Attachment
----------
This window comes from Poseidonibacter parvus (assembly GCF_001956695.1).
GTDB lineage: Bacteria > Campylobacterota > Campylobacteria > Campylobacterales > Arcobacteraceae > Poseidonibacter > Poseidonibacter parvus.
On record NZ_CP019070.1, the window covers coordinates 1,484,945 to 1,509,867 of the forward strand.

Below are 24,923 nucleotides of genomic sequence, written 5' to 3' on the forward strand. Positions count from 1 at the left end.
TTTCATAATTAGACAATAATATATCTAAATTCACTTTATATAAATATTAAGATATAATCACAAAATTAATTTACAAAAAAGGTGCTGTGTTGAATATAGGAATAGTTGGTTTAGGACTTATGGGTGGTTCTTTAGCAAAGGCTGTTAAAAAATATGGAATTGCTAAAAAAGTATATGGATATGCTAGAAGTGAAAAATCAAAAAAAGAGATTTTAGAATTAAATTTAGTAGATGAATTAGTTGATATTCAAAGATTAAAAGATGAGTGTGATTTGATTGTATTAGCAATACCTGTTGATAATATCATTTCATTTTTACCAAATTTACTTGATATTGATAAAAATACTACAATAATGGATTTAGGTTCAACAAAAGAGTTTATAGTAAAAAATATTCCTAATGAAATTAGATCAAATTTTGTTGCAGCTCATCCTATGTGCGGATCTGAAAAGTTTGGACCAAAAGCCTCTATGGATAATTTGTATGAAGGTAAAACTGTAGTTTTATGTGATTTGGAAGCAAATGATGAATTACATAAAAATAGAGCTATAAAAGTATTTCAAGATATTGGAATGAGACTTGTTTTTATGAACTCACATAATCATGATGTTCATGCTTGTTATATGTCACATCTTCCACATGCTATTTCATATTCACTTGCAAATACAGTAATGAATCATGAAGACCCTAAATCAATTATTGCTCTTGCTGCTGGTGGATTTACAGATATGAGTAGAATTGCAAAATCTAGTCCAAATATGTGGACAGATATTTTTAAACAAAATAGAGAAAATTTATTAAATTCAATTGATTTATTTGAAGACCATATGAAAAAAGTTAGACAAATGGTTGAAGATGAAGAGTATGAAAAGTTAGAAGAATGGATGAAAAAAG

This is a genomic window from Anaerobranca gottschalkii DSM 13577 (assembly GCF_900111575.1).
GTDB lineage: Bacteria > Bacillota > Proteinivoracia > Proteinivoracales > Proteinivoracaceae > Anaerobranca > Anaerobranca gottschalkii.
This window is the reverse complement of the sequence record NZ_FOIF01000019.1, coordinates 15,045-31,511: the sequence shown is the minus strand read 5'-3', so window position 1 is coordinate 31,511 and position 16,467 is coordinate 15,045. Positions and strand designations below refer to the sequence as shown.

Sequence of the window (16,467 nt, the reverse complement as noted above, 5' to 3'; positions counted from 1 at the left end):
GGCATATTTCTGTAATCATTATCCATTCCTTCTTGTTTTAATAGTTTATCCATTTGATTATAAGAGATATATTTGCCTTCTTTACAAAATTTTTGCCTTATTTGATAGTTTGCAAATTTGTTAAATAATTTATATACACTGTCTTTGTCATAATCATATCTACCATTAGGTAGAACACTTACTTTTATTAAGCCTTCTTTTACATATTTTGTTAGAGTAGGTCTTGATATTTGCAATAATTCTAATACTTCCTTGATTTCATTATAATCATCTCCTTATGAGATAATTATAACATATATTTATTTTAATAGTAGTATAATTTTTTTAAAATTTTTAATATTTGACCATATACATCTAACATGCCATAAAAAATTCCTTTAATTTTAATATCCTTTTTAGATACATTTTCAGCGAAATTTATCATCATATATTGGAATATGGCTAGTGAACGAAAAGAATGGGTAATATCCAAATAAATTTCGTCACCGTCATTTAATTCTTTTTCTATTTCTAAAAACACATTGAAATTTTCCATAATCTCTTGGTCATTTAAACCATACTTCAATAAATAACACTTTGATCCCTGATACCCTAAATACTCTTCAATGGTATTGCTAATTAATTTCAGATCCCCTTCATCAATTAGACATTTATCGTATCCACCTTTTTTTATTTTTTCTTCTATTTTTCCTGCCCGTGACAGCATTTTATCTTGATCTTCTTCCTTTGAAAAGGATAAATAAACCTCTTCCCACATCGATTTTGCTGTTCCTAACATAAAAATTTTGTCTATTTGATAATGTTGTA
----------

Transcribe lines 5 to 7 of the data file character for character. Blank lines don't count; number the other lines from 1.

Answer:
TTTCATAATTAGACAATAATATATCTAAATTCACTTTATATAAATATTAAGATATAATCACAAAATTAATTTACAAAAAAGGTGCTGTGTTGAATATAGGAATAGTTGGTTTAGGACTTATGGGTGGTTCTTTAGCAAAGGCTGTTAAAAAATATGGAATTGCTAAAAAAGTATATGGATATGCTAGAAGTGAAAAATCAAAAAAAGAGATTTTAGAATTAAATTTAGTAGATGAATTAGTTGATATTCAAAGATTAAAAGATGAGTGTGATTTGATTGTATTAGCAATACCTGTTGATAATATCATTTCATTTTTACCAAATTTACTTGATATTGATAAAAATACTACAATAATGGATTTAGGTTCAACAAAAGAGTTTATAGTAAAAAATATTCCTAATGAAATTAGATCAAATTTTGTTGCAGCTCATCCTATGTGCGGATCTGAAAAGTTTGGACCAAAAGCCTCTATGGATAATTTGTATGAAGGTAAAACTGTAGTTTTATGTGATTTGGAAGCAAATGATGAATTACATAAAAATAGAGCTATAAAAGTATTTCAAGATATTGGAATGAGACTTGTTTTTATGAACTCACATAATCATGATGTTCATGCTTGTTATATGTCACATCTTCCACATGCTATTTCATATTCACTTGCAAATACAGTAATGAATCATGAAGACCCTAAATCAATTATTGCTCTTGCTGCTGGTGGATTTACAGATATGAGTAGAATTGCAAAATCTAGTCCAAATATGTGGACAGATATTTTTAAACAAAATAGAGAAAATTTATTAAATTCAATTGATTTATTTGAAGACCATATGAAAAAAGTTAGACAAATGGTTGAAGATGAAGAGTATGAAAAGTTAGAAGAATGGATGAAAAAAG

This is a genomic window from Anaerobranca gottschalkii DSM 13577 (assembly GCF_900111575.1).
GTDB lineage: Bacteria > Bacillota > Proteinivoracia > Proteinivoracales > Proteinivoracaceae > Anaerobranca > Anaerobranca gottschalkii.